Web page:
Issue 4 out now!

“Get a room of creative people together. God knows what’s going to happen.” We speak to the founders of Community about breaking the fashion mold.

By Juno Kelly.

In a world where modeling agencies have come to personify elitism, idealistic beauty standards, and occasionally a rampant disregard for client welfare, Community is redressing agency standards. The newfangled agency, run by industry veterans Butterfly Cayley, Richie Keo, and Moe Lamstein, aims to revamp what, at its core, an agency is. 

From martial artists to journalists, actors, and models, Community looks toward more than size and cheekbone shape when selecting their “catalysts.” Instead, they look for a propensity for creative collaboration, and an ability to rally against the status quo.

To mark the company’s launch, we (virtually) sat down with its founders, to talk about all things representation, inclusivity, and where they see Community in 10 years’ time.

How did you all meet and start actioning Community?

Keo: So, Moe and Butterfly are wombmates. They’re twins. I met Butterfly while working at an agency in Chicago, she was at DNA. We were talking a little bit about where we came from, in this industry we never find anyone from Laos, the country we’re all from. We exchanged family names. It turned out that their parents are best friends with my grandparents! We’re all from the Midwest. And we all came to New York with a dream to work in fashion. I then ended up working at DNA along with Butterfly for a few years. Moe was at Elite, and then about three years ago we joined her there.

During that time, we expanded beyond the modeling industry in terms of only representing strict models. We created a division called Via Elite, which was sort of our talent board. We wanted to represent different types of talents, not just sort of your go-to musicians and actors that you would normally think a modeling agency represents. 

Then the pandemic hit earlier this year, and a lot of us were re-prioritizing what we wanted out of our professional lives. We were talking and we decided going off on our own and doing our own thing was the best way for us to be able to have a direct vision of the types of talent we wanted to represent, and not have to go through the red tape of a big corporate company.

Cayley: It was our vision. When you work for someone under another brand, you have to adapt to their vision, it’s not yours. Now it’s us. It’s so well curated because they (the catalysts) are the best of the best in their industry and they each have such a powerful and inspiring story.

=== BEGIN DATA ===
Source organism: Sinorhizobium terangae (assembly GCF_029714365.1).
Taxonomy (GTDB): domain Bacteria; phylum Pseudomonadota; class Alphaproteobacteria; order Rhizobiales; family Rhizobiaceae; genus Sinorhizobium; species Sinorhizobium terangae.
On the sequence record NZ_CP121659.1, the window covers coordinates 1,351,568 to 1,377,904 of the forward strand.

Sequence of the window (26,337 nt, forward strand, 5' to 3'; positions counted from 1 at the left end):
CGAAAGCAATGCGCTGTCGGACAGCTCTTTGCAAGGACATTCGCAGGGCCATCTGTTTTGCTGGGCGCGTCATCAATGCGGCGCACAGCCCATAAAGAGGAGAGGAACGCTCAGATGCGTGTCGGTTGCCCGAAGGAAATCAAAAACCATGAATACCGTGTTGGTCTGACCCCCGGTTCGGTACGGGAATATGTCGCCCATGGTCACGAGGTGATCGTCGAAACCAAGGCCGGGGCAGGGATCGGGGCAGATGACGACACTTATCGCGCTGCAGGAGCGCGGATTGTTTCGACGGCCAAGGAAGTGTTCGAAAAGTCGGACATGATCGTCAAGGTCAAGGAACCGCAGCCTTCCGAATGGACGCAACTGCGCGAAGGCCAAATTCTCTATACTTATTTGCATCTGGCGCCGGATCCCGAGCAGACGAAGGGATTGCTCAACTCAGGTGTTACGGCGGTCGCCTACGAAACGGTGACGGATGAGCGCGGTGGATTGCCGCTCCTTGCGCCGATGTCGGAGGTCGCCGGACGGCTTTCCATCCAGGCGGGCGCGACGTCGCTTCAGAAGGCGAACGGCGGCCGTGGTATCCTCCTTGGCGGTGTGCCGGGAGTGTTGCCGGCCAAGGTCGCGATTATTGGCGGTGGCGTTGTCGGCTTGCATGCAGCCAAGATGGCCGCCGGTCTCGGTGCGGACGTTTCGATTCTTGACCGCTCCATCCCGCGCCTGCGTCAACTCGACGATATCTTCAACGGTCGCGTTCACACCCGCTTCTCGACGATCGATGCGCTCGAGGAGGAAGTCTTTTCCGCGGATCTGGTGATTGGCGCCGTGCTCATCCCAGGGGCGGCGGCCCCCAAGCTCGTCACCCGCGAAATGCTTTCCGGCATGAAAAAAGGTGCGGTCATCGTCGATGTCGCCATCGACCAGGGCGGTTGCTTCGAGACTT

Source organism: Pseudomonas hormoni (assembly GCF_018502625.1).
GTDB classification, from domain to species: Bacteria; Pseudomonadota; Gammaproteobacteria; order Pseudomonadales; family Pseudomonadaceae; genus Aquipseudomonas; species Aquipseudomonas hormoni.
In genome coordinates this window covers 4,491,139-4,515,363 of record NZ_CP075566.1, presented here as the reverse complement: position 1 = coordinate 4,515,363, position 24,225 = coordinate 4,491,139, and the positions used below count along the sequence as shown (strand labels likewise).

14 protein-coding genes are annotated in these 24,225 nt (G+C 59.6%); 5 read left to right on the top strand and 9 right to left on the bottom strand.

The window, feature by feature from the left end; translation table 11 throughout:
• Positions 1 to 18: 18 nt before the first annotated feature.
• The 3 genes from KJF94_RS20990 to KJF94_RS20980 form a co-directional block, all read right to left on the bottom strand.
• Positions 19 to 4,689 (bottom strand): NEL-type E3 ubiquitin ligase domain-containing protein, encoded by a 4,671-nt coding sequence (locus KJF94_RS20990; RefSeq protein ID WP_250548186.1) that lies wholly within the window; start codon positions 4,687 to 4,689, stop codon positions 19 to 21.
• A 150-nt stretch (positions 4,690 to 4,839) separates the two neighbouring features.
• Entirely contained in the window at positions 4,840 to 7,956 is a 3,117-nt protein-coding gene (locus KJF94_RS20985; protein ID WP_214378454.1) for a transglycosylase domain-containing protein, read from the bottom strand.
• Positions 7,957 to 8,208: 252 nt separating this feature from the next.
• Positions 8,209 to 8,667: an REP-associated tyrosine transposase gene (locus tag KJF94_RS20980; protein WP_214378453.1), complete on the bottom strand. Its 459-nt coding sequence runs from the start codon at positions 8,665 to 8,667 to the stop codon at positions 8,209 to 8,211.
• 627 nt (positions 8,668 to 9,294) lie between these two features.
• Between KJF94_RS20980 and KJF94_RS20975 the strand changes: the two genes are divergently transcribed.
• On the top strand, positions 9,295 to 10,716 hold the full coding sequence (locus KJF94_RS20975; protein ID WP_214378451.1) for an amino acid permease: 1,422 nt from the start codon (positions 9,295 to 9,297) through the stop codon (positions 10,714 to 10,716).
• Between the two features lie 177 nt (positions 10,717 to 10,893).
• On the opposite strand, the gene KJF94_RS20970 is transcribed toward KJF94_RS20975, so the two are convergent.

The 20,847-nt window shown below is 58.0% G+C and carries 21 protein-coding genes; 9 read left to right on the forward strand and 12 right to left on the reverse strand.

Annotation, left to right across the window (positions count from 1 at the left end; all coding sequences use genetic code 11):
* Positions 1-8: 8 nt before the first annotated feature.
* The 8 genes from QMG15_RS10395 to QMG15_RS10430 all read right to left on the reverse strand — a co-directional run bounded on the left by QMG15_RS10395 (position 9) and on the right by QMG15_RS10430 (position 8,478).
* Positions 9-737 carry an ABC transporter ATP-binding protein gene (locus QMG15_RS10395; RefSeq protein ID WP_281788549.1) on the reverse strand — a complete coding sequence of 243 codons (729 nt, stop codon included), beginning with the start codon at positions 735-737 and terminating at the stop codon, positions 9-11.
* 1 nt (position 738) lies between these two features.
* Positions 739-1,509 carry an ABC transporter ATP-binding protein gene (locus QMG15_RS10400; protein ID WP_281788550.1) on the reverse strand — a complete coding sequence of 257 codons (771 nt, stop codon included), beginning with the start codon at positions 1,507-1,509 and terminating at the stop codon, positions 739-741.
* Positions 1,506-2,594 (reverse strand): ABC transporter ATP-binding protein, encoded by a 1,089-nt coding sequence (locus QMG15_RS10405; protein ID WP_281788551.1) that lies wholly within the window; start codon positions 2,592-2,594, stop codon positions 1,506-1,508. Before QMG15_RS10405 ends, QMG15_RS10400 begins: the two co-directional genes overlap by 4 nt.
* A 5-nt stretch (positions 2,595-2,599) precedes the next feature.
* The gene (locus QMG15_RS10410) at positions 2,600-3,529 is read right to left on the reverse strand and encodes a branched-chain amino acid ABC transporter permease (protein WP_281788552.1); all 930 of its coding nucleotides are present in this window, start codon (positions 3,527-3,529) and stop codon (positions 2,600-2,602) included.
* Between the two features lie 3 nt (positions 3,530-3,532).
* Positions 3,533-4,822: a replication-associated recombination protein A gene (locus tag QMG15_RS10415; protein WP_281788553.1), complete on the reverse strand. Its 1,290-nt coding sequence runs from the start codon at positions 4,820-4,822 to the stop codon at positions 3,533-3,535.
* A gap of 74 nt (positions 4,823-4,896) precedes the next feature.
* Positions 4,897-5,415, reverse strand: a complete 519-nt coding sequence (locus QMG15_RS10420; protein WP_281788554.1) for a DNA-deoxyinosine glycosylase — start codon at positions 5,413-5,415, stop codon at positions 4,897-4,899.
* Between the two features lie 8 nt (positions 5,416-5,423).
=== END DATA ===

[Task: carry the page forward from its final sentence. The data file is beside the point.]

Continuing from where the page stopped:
Can you give me an example of one of the catalysts and what they stand for?

Keo: Let’s take, for example, Aaron Philip, who is a fashion model. Who is a Black woman who happens to be transgender and is disabled and in a wheelchair. Just the pure visibility of someone like her in a major fashion campaign, like Moschino, or an editorial in Italian Vogue. It’s about putting those types of people on a platform and ensuring that their communities are represented in the media.

Cayley: Moe and I are first-generation (immigrants), we’ve always been outsiders, you know, growing up, there was never anyone like us on TV or in magazines or anything. There was no one we could have looked up to.

Keo: We want to be able to be a part of helping change that. 

Lamstein: Their stories are so compelling and they need to be told to the future generation just to give them hope as well. 

In what way does Community embody a collaborative collective in a way that traditional agencies may not?

Keo: It’s the foundation of our company. The reason we represent so many different types of talents is so they can collaborate. That’s why we have a writer, we have a sustainable designer, we have jewelry designers, we’re able to collaborate in many different ways.

Cayley: Get a room of creative people together of 20. God knows what’s going to happen. We also want to be able to create a safe space for our catalysts so they feel they can focus on being creative, focus on their art, and not have to worry “is this client going to screw me over?” We protect them in any which way that we can.

Do you ever disagree on who you want to represent? If so, how do you resolve that?

Cayley: All the time! We flip a coin. 

Lamstein: But there has to be a synergy, right? If someone feels really passionate about it then okay. You know, we trust each other enough to kick the ball and roll with it.

What societal issues is your agency attempting to address and remedy?

Keo: Lack of representation. I always thought it (representation) was a fad in fashion. “Oh! Now it’s about Chinese girls. Let’s hire Asian models now!” Great. They did it one season, the next season they slipped back to what they always did. I think if you can break all of that down, you can get down to the different marginalized communities and the issues that they face, which we would want to try and tackle. We want to create a community garden of different types of organizations that our catalysts want to support.

Where do you see Community in 10 years?

Cayley: Taking over the world! We would love to expand, and we would love to be in London, LA, Paris, all over. 

Keo: It’s not just the sheer size of the company in terms of the number of clients we represent, or the number of offices that we have, but we’d love to expand into other types of the creative field as well, whether that’s offering creative services, it could be production, it could be PR.

Q&A edited for clarity and length. Photos courtesy of Community New York.